Crowley Wines

Crowley Wines

The barrels rooms belonging to Crowley at August Cellars are seemingly bursting at the seams. After making his first two vintages at Cameron while he was assistant winemaker, Tyson Crowley moved production here in 2007 and his barrels are now spread across a couple rooms in the cooperative wine space. I asked Evan Roberts, Tyson’s partner, whether they would start looking for a new space soon and I was surprised and charmed by his answer. Last spring, Tyson traveled in Burgundy and visited with several small producers. Evan explained that even though the team had always had a focus on the vineyard, Tyson’s big takeaway was that because of this, the winery could really look like anything. It seems the Crowley team with continue their terroir-focused 2500 case production exactly where it is for now.

 

Tasting at Crowley Wines, July 2015.

Tasting at Crowley Wines, July 2015.

Tyson's aims to go “for pure expressive style above all else,” although he adds a knowing “whatever that it is” to his declaration. He doesn’t sterilize his the barrels and doesn’t add acid sulfur until after malolactic fermentation. The wines can be fragile if they see too much sulfur, but ML adds inherent stability once it’s been completed.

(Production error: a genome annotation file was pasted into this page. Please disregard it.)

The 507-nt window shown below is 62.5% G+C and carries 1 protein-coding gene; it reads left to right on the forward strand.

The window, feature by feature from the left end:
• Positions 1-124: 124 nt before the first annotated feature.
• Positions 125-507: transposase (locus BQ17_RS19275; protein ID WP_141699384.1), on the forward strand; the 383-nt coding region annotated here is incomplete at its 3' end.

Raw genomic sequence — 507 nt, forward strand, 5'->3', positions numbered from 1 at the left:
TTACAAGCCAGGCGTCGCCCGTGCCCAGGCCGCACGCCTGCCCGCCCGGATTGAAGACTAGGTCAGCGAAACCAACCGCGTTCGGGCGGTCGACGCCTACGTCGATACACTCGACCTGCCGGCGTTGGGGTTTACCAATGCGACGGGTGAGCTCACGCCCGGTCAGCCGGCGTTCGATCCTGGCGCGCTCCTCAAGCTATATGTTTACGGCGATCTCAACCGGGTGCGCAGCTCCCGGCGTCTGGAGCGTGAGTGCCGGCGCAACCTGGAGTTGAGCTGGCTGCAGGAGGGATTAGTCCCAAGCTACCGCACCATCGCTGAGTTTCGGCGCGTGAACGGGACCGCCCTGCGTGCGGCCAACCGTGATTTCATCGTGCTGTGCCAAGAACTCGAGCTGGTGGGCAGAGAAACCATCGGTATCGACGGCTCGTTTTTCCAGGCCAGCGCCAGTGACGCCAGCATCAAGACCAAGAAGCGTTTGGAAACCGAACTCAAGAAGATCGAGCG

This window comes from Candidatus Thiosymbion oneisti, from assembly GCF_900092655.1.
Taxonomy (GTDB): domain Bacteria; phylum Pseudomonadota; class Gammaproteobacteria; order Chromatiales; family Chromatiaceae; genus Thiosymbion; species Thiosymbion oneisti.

Tyson first got excited about Chardonnay while working at Brickhouse in 2002 and then went to work for John Paul at Cameron. With his own label, he produces two Chardonnays – a Willamette Valley and one from the Four Winds Vineyards in the Coast Range outside of McMinnville. He allows half of the Chardonnays to ferment with native yeasts, but uses Simi and Montrachet cultured yeasts as insurance for the other half. Even though the wine is left in contact with the lees, they are aren't stirred. The wines really reveal themselves over time. The Willamette Chardonnay from 2011, a vintage whose potential with hidden for its first few years, is now at its peak of perfection.

 

The big focus of the winery is, of course, Pinot Noir. The flagship wine of the label is the Entre Nous, a barrel selection blend of only Pommard and Wadenswil across different vineyards. The 2012 was a blend of the Four Winds Vineyard with Chehalem Mountain fruit from the Laurelhood Vineyard. The previous year had some Dundee Hills fruit in it, but this was bottled on its own as the La Colina Vineyards in 2012. As with the Chardonnay, this really shows beautifully a few years out. The 2011 is complex and layered, while the young 2013 is just starting to show the potential for the future. The Four Winds Vineyard, which is just shy of the McMinnville AVA, is also bottled on its own. Located at 825 feet, the Pommard clone is ownrooted on sedimentary soil. The team is continuing to make great wine and adding vineyards in the future. Next year they will take on some fruit from Westrey’s Oracle Vineyard in the Dundee Hills.

Tyson and Emily Crowley. Image courtesy of Crowley Wines.

Tyson and Emily Crowley. Image courtesy of Crowley Wines.


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